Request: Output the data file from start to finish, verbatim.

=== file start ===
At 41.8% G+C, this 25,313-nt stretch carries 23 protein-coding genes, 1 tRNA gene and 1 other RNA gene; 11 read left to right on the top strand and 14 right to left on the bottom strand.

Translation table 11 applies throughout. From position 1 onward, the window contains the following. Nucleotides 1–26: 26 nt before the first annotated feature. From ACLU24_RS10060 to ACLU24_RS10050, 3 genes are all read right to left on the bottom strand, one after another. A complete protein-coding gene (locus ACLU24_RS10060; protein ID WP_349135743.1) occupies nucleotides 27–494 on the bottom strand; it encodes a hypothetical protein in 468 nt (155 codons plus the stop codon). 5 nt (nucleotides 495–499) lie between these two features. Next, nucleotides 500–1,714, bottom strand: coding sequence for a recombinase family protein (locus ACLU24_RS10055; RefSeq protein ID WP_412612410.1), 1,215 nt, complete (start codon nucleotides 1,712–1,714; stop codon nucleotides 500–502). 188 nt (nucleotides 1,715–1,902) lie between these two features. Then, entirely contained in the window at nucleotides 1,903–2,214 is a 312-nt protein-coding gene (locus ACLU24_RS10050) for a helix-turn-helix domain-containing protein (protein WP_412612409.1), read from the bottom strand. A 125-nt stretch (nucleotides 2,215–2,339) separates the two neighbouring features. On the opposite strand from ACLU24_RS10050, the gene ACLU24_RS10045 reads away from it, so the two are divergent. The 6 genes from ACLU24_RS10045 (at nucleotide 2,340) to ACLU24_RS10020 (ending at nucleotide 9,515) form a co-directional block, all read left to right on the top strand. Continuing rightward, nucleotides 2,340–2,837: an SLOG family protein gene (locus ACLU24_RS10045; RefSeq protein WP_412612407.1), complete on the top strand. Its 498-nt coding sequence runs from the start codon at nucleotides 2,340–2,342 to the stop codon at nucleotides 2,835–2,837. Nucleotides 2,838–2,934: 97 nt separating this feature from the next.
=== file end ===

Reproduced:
At 41.8% G+C, this 25,313-nt stretch carries 23 protein-coding genes, 1 tRNA gene and 1 other RNA gene; 11 read left to right on the top strand and 14 right to left on the bottom strand.

Translation table 11 applies throughout. From position 1 onward, the window contains the following. Nucleotides 1–26: 26 nt before the first annotated feature. From ACLU24_RS10060 to ACLU24_RS10050, 3 genes are all read right to left on the bottom strand, one after another. A complete protein-coding gene (locus ACLU24_RS10060; protein ID WP_349135743.1) occupies nucleotides 27–494 on the bottom strand; it encodes a hypothetical protein in 468 nt (155 codons plus the stop codon). 5 nt (nucleotides 495–499) lie between these two features. Next, nucleotides 500–1,714, bottom strand: coding sequence for a recombinase family protein (locus ACLU24_RS10055; RefSeq protein ID WP_412612410.1), 1,215 nt, complete (start codon nucleotides 1,712–1,714; stop codon nucleotides 500–502). 188 nt (nucleotides 1,715–1,902) lie between these two features. Then, entirely contained in the window at nucleotides 1,903–2,214 is a 312-nt protein-coding gene (locus ACLU24_RS10050) for a helix-turn-helix domain-containing protein (protein WP_412612409.1), read from the bottom strand. A 125-nt stretch (nucleotides 2,215–2,339) separates the two neighbouring features. On the opposite strand from ACLU24_RS10050, the gene ACLU24_RS10045 reads away from it, so the two are divergent. The 6 genes from ACLU24_RS10045 (at nucleotide 2,340) to ACLU24_RS10020 (ending at nucleotide 9,515) form a co-directional block, all read left to right on the top strand. Continuing rightward, nucleotides 2,340–2,837: an SLOG family protein gene (locus ACLU24_RS10045; RefSeq protein WP_412612407.1), complete on the top strand. Its 498-nt coding sequence runs from the start codon at nucleotides 2,340–2,342 to the stop codon at nucleotides 2,835–2,837. Nucleotides 2,838–2,934: 97 nt separating this feature from the next.